This is just a quick thread for a couple of important pieces of legislation that is before parliament at the moment:
- Alcopops. This is the legislation to make the changes introduced last year into law, and it looks like being blocked in the senate. From what I can see, the tax change did exactly as intended – it reduced the consumption of alcopops and the research shows that this did not translate into a corresponding increase in hard liquor.
- Electoral Reform. This is being blocked in the senate by the coalition, under the guise that it does not go far enough.
Are these potential triggers for a double dissolution?
On the subject of alcopops, Tony of South Yarra, also makes this observation:
The government’s ill-conceived ‘alcopops’ tax is about to be voted down in the senate. Introduced ostensibly as the main weapon in Labor’s ‘war’ on binge drinking among teenage girls, it has failed to win the support of any of the non-government senators:
The Government faces the prospect of paying back almost $300 million to the alcohol industry and forgoing $1.6 billion in tax revenue after the Greens, independent Nick Xenophon and Family First’s Steve Fielding refused to endorse the tax.
The government is steeling itself for more trouble in the senate, with its emissions trading scheme and industrial relations reforms both looking unlikely to find the necessary upper-house support:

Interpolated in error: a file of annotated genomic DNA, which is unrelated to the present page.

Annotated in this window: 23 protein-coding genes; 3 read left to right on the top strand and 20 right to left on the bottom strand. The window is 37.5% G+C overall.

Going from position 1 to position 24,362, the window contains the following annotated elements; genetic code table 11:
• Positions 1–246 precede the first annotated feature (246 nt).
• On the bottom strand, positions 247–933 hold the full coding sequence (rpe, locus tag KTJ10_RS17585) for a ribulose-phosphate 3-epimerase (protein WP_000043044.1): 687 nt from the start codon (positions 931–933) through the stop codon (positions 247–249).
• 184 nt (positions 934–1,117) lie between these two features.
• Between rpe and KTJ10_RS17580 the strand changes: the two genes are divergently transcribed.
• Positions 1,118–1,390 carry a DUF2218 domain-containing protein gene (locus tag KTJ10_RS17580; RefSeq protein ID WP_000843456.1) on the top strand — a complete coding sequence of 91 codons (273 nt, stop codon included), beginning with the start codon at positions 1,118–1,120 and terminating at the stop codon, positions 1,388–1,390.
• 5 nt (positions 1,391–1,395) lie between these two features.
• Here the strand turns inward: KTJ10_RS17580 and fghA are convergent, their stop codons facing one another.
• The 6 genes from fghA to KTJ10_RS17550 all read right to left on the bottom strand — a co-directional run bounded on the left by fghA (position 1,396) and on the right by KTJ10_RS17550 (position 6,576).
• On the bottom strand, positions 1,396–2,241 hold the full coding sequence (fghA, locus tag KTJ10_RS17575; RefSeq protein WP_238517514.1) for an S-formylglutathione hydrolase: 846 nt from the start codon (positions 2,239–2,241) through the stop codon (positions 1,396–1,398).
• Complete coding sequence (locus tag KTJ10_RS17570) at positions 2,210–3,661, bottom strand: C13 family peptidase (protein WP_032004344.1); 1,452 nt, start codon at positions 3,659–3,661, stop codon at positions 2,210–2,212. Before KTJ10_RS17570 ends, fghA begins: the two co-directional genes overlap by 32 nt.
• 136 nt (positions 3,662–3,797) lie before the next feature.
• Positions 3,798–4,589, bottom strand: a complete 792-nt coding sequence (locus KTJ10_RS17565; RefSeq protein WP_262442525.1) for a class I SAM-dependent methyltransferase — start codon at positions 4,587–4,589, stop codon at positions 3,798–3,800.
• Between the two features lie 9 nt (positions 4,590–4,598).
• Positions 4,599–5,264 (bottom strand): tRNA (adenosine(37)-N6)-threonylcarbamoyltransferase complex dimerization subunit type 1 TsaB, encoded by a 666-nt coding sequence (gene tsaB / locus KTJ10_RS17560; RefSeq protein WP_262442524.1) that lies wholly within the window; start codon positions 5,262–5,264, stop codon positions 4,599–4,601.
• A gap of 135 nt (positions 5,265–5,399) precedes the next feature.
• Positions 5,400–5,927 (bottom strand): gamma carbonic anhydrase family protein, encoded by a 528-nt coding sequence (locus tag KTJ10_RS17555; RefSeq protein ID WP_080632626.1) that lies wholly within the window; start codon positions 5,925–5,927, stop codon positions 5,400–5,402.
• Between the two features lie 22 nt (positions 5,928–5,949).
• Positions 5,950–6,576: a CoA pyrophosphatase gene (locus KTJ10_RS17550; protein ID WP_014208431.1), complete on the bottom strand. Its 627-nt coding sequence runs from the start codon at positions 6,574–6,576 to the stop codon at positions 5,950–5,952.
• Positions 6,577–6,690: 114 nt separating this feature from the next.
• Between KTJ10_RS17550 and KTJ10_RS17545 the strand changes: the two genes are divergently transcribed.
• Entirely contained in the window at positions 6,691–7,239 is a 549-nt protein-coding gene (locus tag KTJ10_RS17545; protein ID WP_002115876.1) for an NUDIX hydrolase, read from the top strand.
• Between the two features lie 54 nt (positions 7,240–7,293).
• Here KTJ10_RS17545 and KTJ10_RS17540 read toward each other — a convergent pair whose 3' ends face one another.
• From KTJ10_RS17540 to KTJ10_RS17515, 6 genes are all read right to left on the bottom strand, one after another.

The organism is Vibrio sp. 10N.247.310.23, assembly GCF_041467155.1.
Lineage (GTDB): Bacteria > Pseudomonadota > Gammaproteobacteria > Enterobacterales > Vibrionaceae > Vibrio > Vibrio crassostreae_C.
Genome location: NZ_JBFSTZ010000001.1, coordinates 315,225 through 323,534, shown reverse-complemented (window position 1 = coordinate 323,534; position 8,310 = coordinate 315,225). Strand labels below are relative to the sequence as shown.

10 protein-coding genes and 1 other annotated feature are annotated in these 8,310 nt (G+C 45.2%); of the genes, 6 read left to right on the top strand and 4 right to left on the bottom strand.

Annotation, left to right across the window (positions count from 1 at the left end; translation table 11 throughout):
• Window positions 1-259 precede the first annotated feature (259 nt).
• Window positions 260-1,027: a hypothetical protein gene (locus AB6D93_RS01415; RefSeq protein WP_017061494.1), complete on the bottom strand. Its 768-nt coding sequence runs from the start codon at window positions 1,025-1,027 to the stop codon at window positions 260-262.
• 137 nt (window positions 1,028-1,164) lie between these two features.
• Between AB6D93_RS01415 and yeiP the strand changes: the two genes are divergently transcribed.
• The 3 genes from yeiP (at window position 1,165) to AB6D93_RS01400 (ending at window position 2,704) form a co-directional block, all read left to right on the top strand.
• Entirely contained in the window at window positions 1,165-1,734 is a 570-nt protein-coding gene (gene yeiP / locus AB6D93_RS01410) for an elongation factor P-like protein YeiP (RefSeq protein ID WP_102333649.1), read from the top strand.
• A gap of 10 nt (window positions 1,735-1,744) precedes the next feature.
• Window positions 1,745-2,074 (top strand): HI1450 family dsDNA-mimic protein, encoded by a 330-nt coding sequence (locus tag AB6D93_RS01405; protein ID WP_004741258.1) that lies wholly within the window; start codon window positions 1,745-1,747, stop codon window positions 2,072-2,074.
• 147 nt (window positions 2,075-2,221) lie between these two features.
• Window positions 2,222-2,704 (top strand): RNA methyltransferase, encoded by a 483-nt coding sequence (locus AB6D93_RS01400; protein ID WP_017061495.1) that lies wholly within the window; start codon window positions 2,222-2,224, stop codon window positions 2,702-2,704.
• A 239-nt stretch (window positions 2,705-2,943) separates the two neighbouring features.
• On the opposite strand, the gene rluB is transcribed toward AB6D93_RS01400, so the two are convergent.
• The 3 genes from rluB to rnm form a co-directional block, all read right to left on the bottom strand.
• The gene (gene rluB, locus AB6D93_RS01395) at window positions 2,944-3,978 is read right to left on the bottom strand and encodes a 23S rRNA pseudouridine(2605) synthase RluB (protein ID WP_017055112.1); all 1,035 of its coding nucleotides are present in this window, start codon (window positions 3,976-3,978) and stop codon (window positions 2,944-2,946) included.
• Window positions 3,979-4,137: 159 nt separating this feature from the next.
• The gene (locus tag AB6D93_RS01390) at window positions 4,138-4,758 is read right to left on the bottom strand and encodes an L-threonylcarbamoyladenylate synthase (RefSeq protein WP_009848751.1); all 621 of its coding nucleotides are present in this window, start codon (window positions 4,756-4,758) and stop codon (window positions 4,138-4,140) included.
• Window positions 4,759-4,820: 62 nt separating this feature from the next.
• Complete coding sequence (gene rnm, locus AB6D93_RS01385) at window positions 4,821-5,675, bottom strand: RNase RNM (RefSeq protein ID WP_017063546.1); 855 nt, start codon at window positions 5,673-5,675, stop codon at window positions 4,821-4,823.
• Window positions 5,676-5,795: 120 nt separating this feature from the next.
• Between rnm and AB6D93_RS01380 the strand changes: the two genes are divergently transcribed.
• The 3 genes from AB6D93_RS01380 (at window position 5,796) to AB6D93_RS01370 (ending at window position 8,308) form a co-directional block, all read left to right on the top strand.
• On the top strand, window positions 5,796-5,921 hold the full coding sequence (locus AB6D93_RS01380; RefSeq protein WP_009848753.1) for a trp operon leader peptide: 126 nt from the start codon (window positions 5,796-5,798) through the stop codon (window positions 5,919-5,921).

Greens senators Bob Brown, Rachel Siewert and independent Nick Xenophon made it clear they were not to be trifled with on the alcopops bill or other key government legislation.
“They (Labor) need to see that we are quite strong, quite determined and not going to be treated in this way by the (health) minister or the government,” Senator Brown said.
“We are serious about this and it’s up to the government to act like a government that understands the functioning of the Senate instead of expecting that the Senate is simply going to give it what it wants every time,” he said.
As Don Chipp would no doubt remind us if he were alive today, the role of the senate, and the balance-of-power cross-bench senators in particular, is to ‘keep the bastards honest’. Long may it be so.